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Post-traumatic stress disorder (PTSD)

Explains post-traumatic stress disorder (PTSD), including possible causes and how you can access treatment and support. Includes tips for helping yourself, and guidance for friends and family.

Your stories

My experience of PTSD

Gary
Posted on 22/10/2013

Coming to terms with PTSD

Hannah talks about a sudden traumatic injury that left her battling PTSD.

Hannah
Posted on 07/11/2013

What is post-traumatic stress disorder?

If you are involved in or witness a traumatic event, it is common to experience upsetting, distressing or confusing feelings afterwards. The feelings of distress may not emerge straight away – you may just feel emotionally numb at first. After a while you may develop emotional and physical reactions, such as feeling easily upset or not being able to sleep.

This is understandable, and many people find that these symptoms disappear in a relatively short period of time. But if your problems last for longer than a month, or are very extreme, you may be given a diagnosis of post-traumatic stress disorder (PTSD).

There’s no time limit on distress, and some people may not develop post-traumatic symptoms until many years after the event. Additionally, not everyone who has experienced a traumatic event develops PTSD.

Other terms for PTSD

The diagnosis ‘PTSD’ was first used by veterans of the Vietnam War, but the problem has existed for a lot longer and has had a variety of names, including:

  • shell shock
  • soldier’s heart
  • battle fatigue
  • combat stress
  • post-traumatic stress syndrome (PTSS)

Today, the term PTSD can be used to describe the psychological problems resulting from any traumatic event.

What are the symptoms?

The symptoms of PTSD can vary from person to person, although you may experience some of the following.

Reliving aspects of the trauma:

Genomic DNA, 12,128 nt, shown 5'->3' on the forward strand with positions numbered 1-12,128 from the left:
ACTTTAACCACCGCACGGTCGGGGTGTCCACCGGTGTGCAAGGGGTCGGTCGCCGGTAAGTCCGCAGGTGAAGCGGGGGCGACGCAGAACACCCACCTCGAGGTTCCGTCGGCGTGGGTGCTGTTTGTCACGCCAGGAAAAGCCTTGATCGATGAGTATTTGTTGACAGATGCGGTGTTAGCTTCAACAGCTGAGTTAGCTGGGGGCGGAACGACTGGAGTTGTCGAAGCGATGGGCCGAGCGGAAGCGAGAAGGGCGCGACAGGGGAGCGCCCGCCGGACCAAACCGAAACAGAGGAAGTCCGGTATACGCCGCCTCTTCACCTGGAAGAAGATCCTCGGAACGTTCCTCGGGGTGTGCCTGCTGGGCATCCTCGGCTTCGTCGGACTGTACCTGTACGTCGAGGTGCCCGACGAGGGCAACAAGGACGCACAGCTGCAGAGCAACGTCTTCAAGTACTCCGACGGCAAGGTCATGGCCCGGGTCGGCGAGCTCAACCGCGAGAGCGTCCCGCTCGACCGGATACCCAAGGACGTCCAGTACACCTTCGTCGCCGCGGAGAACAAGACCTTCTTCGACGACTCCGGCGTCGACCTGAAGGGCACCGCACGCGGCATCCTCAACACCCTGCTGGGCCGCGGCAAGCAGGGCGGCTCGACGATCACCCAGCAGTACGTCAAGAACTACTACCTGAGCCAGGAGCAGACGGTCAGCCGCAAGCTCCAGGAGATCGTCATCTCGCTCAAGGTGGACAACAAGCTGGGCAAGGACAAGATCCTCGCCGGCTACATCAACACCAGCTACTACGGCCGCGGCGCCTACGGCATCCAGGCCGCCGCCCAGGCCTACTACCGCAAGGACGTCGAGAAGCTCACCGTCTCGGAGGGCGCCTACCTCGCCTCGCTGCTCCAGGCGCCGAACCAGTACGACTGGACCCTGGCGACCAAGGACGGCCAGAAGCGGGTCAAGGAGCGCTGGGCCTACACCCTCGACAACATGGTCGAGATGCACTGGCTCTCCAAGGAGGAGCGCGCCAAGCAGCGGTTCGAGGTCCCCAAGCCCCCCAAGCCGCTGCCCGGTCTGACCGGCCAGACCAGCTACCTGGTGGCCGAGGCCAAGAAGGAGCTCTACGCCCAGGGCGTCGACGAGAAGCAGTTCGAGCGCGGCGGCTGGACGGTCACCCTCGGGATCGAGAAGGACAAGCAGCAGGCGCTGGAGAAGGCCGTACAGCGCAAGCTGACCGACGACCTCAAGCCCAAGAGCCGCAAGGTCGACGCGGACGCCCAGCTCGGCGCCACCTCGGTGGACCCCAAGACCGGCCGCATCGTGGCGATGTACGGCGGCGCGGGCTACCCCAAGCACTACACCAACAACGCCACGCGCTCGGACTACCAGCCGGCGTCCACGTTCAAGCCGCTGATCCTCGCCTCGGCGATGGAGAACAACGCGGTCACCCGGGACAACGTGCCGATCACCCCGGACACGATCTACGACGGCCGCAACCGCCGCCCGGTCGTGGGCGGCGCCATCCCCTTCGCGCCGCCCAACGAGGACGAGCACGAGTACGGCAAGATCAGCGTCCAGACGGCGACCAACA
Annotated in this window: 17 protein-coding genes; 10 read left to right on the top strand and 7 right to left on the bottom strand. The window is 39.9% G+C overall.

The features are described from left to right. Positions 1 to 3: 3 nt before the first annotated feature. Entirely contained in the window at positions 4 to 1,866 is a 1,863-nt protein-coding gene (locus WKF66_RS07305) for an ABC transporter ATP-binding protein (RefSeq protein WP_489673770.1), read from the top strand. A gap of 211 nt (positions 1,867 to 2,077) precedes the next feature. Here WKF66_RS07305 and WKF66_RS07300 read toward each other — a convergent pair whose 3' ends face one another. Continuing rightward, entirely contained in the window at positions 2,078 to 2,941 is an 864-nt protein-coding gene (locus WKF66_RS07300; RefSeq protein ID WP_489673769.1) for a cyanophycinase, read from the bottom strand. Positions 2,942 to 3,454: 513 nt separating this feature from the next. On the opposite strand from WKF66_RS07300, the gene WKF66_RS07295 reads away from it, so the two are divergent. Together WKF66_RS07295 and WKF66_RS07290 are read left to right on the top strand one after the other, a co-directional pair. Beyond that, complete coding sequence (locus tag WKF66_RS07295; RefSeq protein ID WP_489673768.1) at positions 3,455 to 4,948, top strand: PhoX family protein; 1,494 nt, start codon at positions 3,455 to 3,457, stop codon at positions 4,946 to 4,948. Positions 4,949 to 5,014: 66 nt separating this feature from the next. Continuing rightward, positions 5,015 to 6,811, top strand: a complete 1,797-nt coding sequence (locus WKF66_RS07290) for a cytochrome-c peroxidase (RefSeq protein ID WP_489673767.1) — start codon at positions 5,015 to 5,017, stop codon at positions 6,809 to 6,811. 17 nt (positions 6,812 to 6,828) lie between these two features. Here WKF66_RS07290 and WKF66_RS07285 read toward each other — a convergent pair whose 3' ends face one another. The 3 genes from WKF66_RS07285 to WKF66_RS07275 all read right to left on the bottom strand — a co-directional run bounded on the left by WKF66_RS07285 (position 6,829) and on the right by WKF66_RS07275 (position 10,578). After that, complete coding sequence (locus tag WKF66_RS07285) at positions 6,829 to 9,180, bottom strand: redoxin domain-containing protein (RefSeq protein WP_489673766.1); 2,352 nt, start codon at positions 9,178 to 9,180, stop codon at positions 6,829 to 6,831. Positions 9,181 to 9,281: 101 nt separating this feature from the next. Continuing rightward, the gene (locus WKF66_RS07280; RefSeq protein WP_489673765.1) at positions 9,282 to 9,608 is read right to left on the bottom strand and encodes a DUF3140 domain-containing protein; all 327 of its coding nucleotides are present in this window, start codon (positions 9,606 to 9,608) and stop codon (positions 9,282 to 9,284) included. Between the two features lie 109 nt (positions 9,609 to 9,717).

• vivid flashbacks (feeling that the trauma is happening all over again)
  • intrusive thoughts and images
  • nightmares
  • intense distress at real or symbolic reminders of the trauma
  • physical sensations, such as pain, sweating, nausea or trembling.

“I feel like I’m straddling a timeline where the past is pulling me in one direction and the present another. I see flashes of images and noises burst through, fear comes out of nowhere… my heart races and my breathing is loud and I no longer know where I am.”

Alertness or feeling on edge:

  • panicking when reminded of the trauma
  • being easily upset or angry
  • extreme alertness
  • a lack of or disturbed sleep
  • irritability and aggressive behaviour
  • lack of concentration
  • being easily startled
  • self-destructive behaviour or recklessness.

“I'm always left shaking violently afterwards and drenched in sweat. I feel so ashamed of myself, yet I'm still too scared to look up for fear of what's there.”

Avoiding feelings or memories:

  • keeping busy
  • avoiding situations that remind you of the trauma
  • repressing memories (being unable to remember aspects of the event)
  • feeling detached, cut off and emotionally numb
  • being unable to express affection
  • using alcohol or drugs to avoid memories.

“I started experiencing symptoms of PTSD after my boyfriend died. I suffered extremely vivid flashbacks that could happen at any time, anywhere, and were deeply distressing… I threw myself into another relationship very quickly to try and avoid how I was feeling, but then also would not express much affection to my new partner.”

You may also develop other mental health problems, such as:

  • severe anxiety
  • a phobia
  • depression
  • a dissociative disorder
  • suicidal feelings.

“I was also deeply depressed and experiencing huge amounts of anxiety, refusing to go anywhere alone or go near any men that I didn't know… [I] would lock my bedroom windows and barricade my bedroom door at night.”

(See our information about anxiety and panic attacks, phobias, depression, dissociative disorders and How to cope with suicidal feelings.)

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